Blog Shavuot Second Day Sivan 7 5780 בלוג שָׁבֻעֹת שני, ז’ סיון תש”פ
Due to Shavuot this portion lies outside the regular Torah readings and speaks of bringing a second tithe for those who have special needs such as the widow, the orphan and the foreigner. The Creator wants us to give with a willing heart, not out of a sense of obligation or the fear of punishment if we don’t give. This festival of Shavuot is a time of joy especially in Israel where they celebrate the early harvest with song and dance and a lot of fruit and flowers. Israel began as a nation of farmers having to cultivate the land which was so different than the land they had left. Egypt had a constant supply of water from the Nile while Israel was a dry, stony desert. They had to rely on the Creator for the rains so that their crops could grow. It took a lot of work to cultivate. Today, Israel is the leader in feeding the world by producing innovative farming techniques that help many countries to grow their own food. Organic foods, natural methods of destroying insects and rodents that threatened the harvest, exceptional methods of irrigation and pollinating were all developed in Israel. Thus, they are fulling the role given to Avram Avinu (our father Avram) in Genesis 12:3… all the nations would be blessed through them. Shavuot is the fulfillment of this blessing.
Pesach is the festival of deliverance and within the first three months, baby Israel would need to learn to trust in their Deliverer. If they refused to follow His instructions, there were consequences, not punishments. When they arrived at Mt. Sinai three months later, something very special happened. Shavuot is also called the festival of Matan Torateinu, the giving of the Torah at the base of Har Sinai, by our Creator. Moshe was then sent by our Creator to receive the Tablets after 40 days and 40 nights on the mount after which he brought down the tablets of the Ten Commandments, written in stone by the Finger of God. What is the comparison between the Harvest and the Torah? The harvest is the physical gift of life through food while the Torah is the gift of spiritual food. These Ten Commandments were meant for us to learn the principles on how to live a new way of life, not dependent solely upon the Creator but to help us grow and make our own decisions. Good decisions would harvest good results; bad decisions would harvest dire consequences.
Our sages say that Shavuot signified the wedding between the Creator and Israel with the Ten Commandments being the Ketubah. This was an eternal marriage in which the faithfulness of the Creator didn’t depend upon the faithfulness of Israel. What a beautiful picture for us today!
This is the only festival that has no extra rules or regulations. Basically, we were to bring our first fruits to the Creator, come to the place that He would name, share them with the community and rejoice. It is the only one of the seven Feasts where leavened bread was accepted, signifying that we could be proud of the hard work we had done, planting and reaping the harvest and fully enjoying the partnership with our Creator. He was blessing us and showing us that He is with us.
At this time, the world is living in fear due to this pandemic. Many people say that God is punishing the world for its disobedience, but when are we going to learn that we don’t have to blame God or others for the consequences of our own actions? World leaders are using this as an excuse to abuse the most vulnerable among us. If we allow evil people to do whatever they want while we keep silent, we have no one to blame but ourselves. Proverbs 31: 8-9 clearly tells us that we are to speak out for those who cannot speak for themselves. What does this have to do with Shavuot? We need to be grateful for all His provision and know that everything that we accomplish, we do so with His help. We are also called at this time to share our bounty with others especially those who cannot take care of themselves as portrayed by the orphan, widow and foreigner. The Creator wants a two-way relationship in which both sides are giving and receiving. When we are going through a difficult time, upon whom can we count? Each of us is responsible for each other. Many people fall into the trap of the welfare mentality. Where can I get the most handouts? If you give a man a fish, he eats for a day but if you teach him to fish, he eats for life.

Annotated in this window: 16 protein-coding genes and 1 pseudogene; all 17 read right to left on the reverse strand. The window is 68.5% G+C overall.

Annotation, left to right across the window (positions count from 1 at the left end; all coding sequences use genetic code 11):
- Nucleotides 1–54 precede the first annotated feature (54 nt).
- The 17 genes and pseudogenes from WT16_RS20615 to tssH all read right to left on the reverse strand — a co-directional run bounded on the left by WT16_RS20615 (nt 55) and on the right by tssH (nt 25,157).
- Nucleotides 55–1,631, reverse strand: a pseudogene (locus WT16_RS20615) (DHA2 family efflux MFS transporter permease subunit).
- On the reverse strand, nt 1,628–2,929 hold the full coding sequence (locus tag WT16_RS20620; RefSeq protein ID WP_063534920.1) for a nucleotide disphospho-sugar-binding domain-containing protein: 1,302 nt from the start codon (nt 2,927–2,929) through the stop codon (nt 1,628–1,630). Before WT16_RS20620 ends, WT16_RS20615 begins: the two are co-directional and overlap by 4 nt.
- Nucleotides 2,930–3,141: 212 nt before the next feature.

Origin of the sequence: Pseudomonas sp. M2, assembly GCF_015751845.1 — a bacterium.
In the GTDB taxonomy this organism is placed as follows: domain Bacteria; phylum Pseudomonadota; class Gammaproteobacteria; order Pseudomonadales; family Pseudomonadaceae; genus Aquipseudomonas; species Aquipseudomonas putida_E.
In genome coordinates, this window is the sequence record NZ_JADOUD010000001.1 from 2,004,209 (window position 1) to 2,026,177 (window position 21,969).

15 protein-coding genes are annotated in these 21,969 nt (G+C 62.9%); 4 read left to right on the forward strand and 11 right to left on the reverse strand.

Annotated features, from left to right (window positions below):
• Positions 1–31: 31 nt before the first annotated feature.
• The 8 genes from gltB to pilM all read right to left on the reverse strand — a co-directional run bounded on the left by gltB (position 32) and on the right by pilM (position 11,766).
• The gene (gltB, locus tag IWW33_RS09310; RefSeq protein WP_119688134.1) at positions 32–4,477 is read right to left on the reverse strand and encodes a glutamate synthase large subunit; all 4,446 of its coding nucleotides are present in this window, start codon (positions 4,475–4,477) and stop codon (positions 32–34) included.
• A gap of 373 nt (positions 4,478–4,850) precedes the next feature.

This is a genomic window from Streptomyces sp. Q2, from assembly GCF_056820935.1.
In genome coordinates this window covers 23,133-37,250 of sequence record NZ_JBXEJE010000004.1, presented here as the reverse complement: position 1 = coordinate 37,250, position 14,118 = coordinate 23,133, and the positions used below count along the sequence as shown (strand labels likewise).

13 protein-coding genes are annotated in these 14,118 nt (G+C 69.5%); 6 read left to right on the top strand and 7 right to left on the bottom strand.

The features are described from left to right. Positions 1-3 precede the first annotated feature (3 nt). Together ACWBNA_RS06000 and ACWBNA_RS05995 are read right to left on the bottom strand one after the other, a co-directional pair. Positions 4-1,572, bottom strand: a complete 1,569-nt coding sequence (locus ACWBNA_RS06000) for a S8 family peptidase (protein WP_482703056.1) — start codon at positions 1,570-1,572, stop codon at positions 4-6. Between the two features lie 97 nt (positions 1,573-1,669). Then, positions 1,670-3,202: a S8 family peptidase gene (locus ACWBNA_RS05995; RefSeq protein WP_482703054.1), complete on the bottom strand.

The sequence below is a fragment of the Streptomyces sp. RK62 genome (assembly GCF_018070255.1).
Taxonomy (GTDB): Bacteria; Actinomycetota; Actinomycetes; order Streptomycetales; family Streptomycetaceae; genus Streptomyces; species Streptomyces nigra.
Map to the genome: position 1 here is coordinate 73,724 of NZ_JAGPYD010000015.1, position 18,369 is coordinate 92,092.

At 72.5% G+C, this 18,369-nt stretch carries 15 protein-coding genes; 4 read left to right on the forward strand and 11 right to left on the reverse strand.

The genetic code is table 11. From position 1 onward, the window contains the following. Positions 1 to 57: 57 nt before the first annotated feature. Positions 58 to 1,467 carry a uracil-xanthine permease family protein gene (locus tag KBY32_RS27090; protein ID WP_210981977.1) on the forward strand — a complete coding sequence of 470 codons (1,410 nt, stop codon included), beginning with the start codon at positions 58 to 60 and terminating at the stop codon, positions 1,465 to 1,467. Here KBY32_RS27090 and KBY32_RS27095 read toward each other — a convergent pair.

Hebrew is a beautiful language giving us many pictures. Why do we eat fruit and dairy at Shavuot? Milk in Hebrew – חָלָב – chalav – has three letters which in gematria add up to number 40 (ח 8 + ל 30 + ב 2), the number of days Moshe was up on Mt Sinai. The land of Israel is a land of milk and honey. Milk represents the idea of nourishment for a baby with the Creator being our Nurturer. Honey is sweet like the Torah and is created by the bee which in Hebrew is “Deborah – דבורה” coming from the word, daber – דבר, meaning the word.
The basic Torah is the Ten Commandments. If we can simply understand and apply these, our lives would be blessed. Torah is not about us being legalistic, judgmental or narrow-minded. Sometimes we become very meticulous to the point of obsession with religious formulae and we forget the most important thing – that is, our hearts, out of which comes good and bad. The Torah contains teachings and principles for us to follow and apply according to each situation. The only tithing that the Creator wants is a willing one; in the same way, the Torah cannot be forced upon anyone, it needs to be followed with a willing heart. In Shemot, Exodus, when Moshe handed the tablets to the people, they all said, “we will do, and we will obey”. My desire is that at Shavuot we have a time of rejoicing, honouring and giving the Creator thanks for all that He has given us.